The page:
Critical thinking—systematically evaluating information inputs—is an important managerial requirement in today’s dynamic world. A decision-maker is subjected to an information overload, each seeming to suggest a different problem and a different solution. This simulation requires a manager to differentiate between real problems and symptoms, devise alternate solutions, and measure the impact of those solutions. Our paper will provide details of the problem evaluation tools and techniques our team encountered in the simulation as well as the techniques utilized to evaluate the decision making process outcomes. Finally, our team will discuss what changes in the decision making techniques that could have generated better results.
Critical Thinking Simulation
“Now, more than ever, managerial decisions have far-reaching consequences in the way that organizations fail or succeed in bridging commerce and compassion, sustainability and profitability, and move from vision to effective strategic implementation. Solving problems, making decisions, and picking the courses of action are the most critical aspects of being in charge because it is risky and very difficult" (Safi and Burrell, 2007). A bad or unethical decision can be damaging to a company and a career. High level decisions usually require someone reviewing the companies overall goals and objectives to align the solution with the problem. Bad decisions are usually made when critical thinking is not a part of the decision-making process or other human factors such as personalities, assumptions and perceptions are used in the decision making process.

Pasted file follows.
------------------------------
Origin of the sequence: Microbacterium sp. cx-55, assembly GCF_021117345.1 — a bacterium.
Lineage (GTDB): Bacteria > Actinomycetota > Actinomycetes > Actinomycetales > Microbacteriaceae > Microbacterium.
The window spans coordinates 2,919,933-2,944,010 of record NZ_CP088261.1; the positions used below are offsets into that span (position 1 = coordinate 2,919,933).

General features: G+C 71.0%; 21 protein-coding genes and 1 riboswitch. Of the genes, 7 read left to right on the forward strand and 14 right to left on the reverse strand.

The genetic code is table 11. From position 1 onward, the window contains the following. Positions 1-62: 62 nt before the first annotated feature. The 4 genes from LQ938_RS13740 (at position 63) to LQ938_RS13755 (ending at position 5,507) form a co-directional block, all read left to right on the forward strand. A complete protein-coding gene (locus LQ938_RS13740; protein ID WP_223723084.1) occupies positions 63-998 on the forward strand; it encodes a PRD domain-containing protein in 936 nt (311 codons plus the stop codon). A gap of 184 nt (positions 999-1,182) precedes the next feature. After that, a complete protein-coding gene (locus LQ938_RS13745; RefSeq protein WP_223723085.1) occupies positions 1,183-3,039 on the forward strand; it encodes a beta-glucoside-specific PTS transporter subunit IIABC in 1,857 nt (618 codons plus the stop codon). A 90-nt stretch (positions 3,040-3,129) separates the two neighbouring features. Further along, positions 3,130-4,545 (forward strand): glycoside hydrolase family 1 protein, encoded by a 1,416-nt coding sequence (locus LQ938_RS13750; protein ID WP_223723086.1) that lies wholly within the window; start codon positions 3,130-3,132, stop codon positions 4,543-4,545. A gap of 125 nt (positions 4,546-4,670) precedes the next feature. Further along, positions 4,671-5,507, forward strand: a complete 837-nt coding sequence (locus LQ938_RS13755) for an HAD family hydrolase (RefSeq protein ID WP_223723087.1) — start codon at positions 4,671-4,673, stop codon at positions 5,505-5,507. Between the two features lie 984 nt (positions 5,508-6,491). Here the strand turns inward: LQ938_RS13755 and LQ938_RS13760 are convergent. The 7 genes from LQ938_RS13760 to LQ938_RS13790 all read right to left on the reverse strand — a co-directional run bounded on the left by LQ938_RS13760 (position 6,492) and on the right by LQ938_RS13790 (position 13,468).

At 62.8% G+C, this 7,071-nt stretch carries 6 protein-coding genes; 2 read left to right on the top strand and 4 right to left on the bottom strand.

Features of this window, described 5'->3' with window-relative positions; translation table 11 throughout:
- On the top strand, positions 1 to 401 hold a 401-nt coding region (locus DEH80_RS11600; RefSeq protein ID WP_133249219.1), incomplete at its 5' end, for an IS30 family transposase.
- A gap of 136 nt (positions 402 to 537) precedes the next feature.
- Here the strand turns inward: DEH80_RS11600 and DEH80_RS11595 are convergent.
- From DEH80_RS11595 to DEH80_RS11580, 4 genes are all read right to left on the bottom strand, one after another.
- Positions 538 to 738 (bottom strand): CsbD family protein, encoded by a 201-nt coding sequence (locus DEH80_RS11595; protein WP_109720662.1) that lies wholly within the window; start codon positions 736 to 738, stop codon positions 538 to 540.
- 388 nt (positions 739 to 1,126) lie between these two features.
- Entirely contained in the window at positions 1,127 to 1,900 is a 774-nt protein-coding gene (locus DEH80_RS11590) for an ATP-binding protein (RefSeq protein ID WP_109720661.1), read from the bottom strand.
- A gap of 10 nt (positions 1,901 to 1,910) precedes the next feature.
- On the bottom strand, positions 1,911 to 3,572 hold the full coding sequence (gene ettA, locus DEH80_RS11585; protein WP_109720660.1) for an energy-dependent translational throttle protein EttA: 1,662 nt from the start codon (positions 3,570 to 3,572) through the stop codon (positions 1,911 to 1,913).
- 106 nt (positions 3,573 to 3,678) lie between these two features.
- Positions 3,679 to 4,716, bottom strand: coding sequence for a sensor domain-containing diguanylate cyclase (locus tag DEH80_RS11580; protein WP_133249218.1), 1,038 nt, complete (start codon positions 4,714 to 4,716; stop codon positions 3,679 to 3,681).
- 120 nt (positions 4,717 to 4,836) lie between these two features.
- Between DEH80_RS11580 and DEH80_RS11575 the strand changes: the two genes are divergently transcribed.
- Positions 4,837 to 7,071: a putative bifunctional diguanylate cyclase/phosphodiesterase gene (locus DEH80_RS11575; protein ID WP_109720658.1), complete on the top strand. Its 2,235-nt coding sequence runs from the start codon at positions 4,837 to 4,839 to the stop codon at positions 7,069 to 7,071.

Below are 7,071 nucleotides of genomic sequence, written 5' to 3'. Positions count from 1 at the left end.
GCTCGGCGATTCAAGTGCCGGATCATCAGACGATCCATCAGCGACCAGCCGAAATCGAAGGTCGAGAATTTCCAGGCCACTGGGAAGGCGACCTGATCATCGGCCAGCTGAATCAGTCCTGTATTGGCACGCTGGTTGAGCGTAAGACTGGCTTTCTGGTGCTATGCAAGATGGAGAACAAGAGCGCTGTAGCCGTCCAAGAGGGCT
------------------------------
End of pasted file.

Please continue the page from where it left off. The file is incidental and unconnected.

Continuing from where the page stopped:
Critical Thinking in the Decision Making Process
“Critical thinkers: distinguish between fact and opinion; ask question; make detailed observations; uncover assumptions and define their terms; and make assertions based on sound logic and solid evidence” (Ellis, D. Becoming a Master Student, 1997). Critical thinking helps to ask...